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Trevor Rosenthal has a new moment — this one to forget

Trevor Rosenthal has a new moment — this one to forget

Update: Rosenthal was released, the team announced on Sunday morning.

WASHINGTON — A night after Trevor Rosenthal appeared to be close to fixed — or at least usable — he reverted. Back was the pitch-pulling lost reliever who couldn’t find his command and continues to corner and perplex the Nationals.

Rosenthal retired one batter in a big spot on Friday. He warmed up to enter in the seventh inning Saturday. The Nationals led Atlanta 8-4 at the time, creating a cushion by knocking around Braves starter Mike Foltynewicz for eight earned runs.

When Rosenthal rolled in via a ride from the bullpen cart, the hope was Friday night served as a high step for him. He climbed up, and now pursued others, maybe a full inning of moderate-leverage work. Instead, he immediately looked off.

Rosenthal walked Tyler Flowers on five pitches. Matt Joyce walked on six pitches. Ronald Acuña, Jr. walked on four pitches -- the last of which almost hit him. That was the end for Rosenthal after 15 pitches, just three of which were strikes. Tanner Rainey replaced him, walked in a run, then allowed a double to Freddie Freeman. Tie game, then the Braves took off in a 13-9 win. Rosenthal’s final line: zero innings pitched, zero hits, three earned runs, three walks, a bevy of here-we-go-again.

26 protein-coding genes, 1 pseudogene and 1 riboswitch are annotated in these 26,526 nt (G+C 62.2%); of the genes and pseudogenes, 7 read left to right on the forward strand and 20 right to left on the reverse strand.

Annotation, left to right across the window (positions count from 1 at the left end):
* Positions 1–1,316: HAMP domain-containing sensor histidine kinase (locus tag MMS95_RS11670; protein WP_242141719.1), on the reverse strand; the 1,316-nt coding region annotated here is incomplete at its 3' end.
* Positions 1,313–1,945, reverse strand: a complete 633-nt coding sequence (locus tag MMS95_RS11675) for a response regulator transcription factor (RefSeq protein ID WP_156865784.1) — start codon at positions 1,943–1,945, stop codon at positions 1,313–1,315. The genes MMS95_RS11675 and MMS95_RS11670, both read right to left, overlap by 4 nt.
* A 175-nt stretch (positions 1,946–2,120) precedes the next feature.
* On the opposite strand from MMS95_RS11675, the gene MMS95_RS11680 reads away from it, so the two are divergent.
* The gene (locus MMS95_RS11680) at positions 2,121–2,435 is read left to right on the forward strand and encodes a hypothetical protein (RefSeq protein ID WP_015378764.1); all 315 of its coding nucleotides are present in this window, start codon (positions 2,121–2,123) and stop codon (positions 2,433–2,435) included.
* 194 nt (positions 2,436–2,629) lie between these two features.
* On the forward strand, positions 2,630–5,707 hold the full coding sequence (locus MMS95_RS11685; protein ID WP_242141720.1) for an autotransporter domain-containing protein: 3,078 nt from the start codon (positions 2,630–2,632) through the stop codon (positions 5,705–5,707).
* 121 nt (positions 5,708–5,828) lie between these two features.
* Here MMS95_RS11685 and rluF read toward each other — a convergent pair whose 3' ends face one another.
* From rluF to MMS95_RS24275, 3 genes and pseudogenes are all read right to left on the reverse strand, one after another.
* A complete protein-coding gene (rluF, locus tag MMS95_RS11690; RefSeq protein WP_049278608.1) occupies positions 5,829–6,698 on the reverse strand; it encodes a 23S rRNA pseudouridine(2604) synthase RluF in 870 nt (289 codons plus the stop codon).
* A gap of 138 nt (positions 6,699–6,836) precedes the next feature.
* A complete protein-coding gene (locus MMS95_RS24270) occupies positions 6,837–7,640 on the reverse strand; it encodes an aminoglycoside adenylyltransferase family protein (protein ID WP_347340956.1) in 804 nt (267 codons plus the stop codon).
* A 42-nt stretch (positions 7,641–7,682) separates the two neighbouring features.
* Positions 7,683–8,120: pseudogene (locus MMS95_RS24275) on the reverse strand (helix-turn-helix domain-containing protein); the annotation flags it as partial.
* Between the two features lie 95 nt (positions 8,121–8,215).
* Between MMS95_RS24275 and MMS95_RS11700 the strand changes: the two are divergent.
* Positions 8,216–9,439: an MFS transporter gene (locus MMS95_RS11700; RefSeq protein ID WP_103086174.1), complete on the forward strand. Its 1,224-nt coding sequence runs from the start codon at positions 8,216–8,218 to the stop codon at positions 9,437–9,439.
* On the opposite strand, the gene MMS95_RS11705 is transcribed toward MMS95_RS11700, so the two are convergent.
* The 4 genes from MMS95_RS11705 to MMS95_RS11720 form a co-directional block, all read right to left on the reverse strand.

“[Friday], he seemed a little bit poised but [Saturday] he seemed antsy out there,” Martinez said. “Some of those pitches were close, I didn't see 'em yet, but I'll have to look and see where we're at.”

The question, as always after a Rosenthal appearance this season, is the simple but diabolical, “What’s next?”